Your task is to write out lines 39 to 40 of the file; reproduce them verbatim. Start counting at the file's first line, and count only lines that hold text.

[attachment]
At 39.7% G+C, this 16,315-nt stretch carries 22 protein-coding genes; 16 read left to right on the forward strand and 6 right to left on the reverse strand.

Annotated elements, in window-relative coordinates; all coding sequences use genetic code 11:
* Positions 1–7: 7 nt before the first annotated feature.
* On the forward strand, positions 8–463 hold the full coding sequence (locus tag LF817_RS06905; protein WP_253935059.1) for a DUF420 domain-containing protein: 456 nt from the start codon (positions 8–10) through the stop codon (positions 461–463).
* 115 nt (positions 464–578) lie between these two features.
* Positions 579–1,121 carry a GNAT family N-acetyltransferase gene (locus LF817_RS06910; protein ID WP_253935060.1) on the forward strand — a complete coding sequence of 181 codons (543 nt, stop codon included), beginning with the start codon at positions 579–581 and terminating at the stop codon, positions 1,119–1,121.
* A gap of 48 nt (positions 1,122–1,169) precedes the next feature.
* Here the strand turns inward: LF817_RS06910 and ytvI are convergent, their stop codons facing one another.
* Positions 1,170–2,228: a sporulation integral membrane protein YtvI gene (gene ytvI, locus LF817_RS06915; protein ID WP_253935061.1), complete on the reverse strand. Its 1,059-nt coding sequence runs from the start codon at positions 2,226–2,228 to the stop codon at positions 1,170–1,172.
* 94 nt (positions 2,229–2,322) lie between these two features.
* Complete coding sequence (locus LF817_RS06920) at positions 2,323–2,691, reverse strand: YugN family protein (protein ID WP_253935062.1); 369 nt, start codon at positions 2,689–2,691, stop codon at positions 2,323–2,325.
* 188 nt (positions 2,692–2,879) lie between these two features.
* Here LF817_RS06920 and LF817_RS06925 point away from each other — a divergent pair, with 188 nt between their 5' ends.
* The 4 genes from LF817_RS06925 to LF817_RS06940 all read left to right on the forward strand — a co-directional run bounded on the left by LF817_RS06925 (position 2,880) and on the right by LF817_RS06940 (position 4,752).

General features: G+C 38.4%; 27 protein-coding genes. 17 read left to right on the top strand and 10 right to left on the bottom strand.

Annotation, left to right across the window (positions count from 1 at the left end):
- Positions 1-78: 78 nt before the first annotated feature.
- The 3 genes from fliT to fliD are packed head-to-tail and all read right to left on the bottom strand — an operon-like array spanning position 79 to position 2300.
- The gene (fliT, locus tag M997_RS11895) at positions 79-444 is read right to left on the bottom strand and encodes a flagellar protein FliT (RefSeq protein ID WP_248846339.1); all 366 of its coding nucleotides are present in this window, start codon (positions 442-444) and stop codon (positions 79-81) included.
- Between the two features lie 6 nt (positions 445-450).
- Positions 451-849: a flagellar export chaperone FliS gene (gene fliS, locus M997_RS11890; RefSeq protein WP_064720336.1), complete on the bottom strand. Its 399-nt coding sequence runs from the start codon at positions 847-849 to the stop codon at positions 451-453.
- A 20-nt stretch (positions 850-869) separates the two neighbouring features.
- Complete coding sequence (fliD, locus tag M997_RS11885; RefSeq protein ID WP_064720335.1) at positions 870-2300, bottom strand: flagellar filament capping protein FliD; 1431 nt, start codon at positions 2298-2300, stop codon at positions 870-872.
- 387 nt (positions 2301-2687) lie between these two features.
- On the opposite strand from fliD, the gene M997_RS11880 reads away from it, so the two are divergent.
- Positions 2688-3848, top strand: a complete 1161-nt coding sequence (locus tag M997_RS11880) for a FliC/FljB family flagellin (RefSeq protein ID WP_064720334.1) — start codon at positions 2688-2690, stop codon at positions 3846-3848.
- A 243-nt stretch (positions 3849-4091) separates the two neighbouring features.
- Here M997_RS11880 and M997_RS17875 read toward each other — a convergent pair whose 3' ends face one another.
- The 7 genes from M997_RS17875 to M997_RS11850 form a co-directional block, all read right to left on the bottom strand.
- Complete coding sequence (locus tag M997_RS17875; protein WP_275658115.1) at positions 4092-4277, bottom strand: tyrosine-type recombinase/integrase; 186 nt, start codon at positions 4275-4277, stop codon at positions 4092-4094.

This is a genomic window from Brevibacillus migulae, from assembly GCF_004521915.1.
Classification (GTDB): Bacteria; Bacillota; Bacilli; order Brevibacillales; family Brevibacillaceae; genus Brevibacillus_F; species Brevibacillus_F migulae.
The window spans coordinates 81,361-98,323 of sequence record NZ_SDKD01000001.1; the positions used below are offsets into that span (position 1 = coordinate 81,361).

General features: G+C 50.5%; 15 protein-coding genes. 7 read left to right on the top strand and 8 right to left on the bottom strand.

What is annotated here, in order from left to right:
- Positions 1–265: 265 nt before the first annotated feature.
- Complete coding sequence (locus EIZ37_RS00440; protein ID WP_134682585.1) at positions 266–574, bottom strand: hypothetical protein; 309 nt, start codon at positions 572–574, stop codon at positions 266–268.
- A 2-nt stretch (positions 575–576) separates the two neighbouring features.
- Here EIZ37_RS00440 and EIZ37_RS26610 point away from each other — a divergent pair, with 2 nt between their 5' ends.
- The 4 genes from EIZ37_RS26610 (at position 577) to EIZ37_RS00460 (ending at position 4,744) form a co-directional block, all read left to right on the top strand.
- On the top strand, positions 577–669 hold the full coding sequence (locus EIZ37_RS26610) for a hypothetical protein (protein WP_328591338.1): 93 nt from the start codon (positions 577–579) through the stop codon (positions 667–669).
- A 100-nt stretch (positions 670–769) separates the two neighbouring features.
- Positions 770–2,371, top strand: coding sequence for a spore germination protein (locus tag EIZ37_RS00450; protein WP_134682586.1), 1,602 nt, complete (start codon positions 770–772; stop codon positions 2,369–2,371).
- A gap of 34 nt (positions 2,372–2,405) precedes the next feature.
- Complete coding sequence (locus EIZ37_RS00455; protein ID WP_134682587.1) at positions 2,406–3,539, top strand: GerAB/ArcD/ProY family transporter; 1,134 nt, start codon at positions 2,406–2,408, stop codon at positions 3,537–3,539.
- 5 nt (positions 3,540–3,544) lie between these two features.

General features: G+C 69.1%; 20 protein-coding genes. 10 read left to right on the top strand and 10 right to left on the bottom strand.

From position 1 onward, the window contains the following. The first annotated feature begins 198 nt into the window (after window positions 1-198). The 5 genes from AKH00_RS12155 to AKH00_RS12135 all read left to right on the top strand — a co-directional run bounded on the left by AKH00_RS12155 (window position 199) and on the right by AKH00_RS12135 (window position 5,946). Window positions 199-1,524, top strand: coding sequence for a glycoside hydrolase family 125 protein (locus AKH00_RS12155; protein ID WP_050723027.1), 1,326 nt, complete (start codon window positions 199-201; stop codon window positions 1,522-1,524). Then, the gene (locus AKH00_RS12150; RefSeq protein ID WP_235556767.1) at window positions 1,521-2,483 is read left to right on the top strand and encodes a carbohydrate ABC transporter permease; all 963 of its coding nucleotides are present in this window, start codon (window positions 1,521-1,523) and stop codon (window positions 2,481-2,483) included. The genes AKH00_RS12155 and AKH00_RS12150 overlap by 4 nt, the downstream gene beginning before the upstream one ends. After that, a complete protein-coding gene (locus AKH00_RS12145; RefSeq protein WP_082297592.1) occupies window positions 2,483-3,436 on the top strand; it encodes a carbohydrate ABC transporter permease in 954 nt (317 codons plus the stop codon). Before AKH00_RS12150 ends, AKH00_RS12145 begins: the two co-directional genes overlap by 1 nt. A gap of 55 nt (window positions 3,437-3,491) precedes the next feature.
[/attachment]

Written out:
- Here EIZ37_RS00440 and EIZ37_RS26610 point away from each other — a divergent pair, with 2 nt between their 5' ends.
- The 4 genes from EIZ37_RS26610 (at position 577) to EIZ37_RS00460 (ending at position 4,744) form a co-directional block, all read left to right on the top strand.